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So You Want to be a MW


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The May 31st issue of Fortune has an interesting article on what it takes to become a Master of Wine.

Grape Nuts

The MW title, which requires years of study, a 32-day examination, and a dissertation, was born in 1953, when Britain’s Wine and Spirit Association got together with the Worshipful Company of Vintners, a guild that dates back to the Middle Ages, and decided that it was necessary to set some standards in the business. (London has long been the center of the wine trade.) At first, only Brits who had worked in the business for five years were eligible for the MW. Then, in the 1980s, the institute opened up eligibility to non-Brits, partly because it was becoming apparent that those excluded might—horrors—devise their own version. Today the MW exam is given every June in London, Sydney, and San Francisco.

"Some people see a sheet of seaweed and want to be wrapped in it. I want to see it around a piece of fish."-- William Grimes

"People are bastard-coated bastards, with bastard filling." - Dr. Cox on Scrubs

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I know I will be damned very strongly for that, but I have to say that I never, never meet a MW who was smiling and happy with wine : always very serious people, sometimes arrogant (but this is a repetition somewhere) and deeply "triste", sad.

Why ? I just do not know. Maybe because they usually work in very large companies where compromise is a necessity ?

Hopefully, some exception, as Robert Joseph (does he belongs t them, by the way) who is always joking !

Even Olivier Humbrecht is now a very serious man : the diploma has a real effect on him !

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I know I will be damned very strongly for that, but I have to say that I never, never meet a MW who was smiling and happy with wine : always very serious people, sometimes arrogant (but this is a repetition somewhere) and deeply "triste", sad.

Why ? I just do not know. Maybe because they usually work in very large companies where compromise is a necessity ?

Hopefully, some exception, as Robert Joseph (does he belongs t them, by the way) who is always joking !

Even Olivier Humbrecht is now a very serious man : the diploma has a real effect on him !

Two very fine folks I know are MW and they are serious but also wonderful people. Maybe it has something to do with living in the Seattle area:

Bob Betz (formerly of Stimson Lane and now a consultant to them and owner of his own small family winery) and David Lake (winemaker for decades at Columbia Winery.) I have known David for almost 20 years and Bob for almost 3 and have always had fun and educational times with them.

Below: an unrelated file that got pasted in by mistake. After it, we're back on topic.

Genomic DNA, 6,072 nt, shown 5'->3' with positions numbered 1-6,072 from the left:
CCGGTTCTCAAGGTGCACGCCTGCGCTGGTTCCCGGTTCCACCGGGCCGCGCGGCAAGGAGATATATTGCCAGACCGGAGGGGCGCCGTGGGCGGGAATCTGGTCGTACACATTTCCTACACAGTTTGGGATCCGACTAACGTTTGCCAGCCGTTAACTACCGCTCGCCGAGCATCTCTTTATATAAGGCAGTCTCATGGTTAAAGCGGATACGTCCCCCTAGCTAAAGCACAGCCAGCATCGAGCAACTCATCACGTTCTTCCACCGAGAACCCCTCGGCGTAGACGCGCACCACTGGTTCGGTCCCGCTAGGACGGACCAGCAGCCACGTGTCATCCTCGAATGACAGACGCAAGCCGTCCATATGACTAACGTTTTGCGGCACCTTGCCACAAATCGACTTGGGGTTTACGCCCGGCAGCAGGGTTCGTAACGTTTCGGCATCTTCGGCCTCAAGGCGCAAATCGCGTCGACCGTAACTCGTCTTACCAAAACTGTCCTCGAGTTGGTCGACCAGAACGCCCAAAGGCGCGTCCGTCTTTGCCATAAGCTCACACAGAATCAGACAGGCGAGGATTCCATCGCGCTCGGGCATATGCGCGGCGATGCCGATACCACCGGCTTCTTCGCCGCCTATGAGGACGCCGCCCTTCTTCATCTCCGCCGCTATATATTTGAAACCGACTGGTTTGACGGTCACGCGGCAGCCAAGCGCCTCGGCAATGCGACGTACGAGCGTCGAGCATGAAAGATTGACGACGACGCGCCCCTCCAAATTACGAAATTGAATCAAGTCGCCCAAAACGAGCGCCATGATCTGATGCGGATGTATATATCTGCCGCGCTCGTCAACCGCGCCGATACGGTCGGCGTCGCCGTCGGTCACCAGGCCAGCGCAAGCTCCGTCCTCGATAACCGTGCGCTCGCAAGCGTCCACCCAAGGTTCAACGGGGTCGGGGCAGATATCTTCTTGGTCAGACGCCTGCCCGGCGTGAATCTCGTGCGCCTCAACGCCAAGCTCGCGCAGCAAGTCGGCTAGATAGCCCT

Although I do know others that take themselves way to seriously.

Just my $.02.

Phil

Edited by Phil Ward (log)
I have never met a miserly wine lover
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I think it is one of the few qualifications left that still means anything. Many MWs work on their own -- it is sufficient qualification for you to start a business on your own and be taken seriously. The few I have met have been very passionate about wine -- Clive Coates and Jasper Morris in London.

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I studied with Tim Hanni before he became a MW at The School for American Chefs, I must say he was and still is a proponent of study and authenticity, while remaining very human and very funny.

Turnip Greens are Better than Nothing. Ask the people who have tried both.

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I studied with Tim Hanni before he became a MW at The School for American Chefs, I must say he was and still is a proponent of study and authenticity, while remaining very human and very funny.

After meeting him this past Spring, I have to say that while Clive Coates takes his work very seriously, he is a funny and engaging personality.

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I agree that some MWs take themselves rather too seriously. There is a feeling amongst older MWs that things are becoming a little debased as many new MWs now go and work for supermarkets who treat their suppliers a little off handishly and tell them to make a wine to the supermarkets formula rather than take what is on offer. I know that the growers can take it or leave it but....

I agree that Jasper Morris is a passionate and a nice bloke to boot. My "favourite" MW is Patrick Grubb (a madeira specialist). Very passionate, unopinionated and charming.

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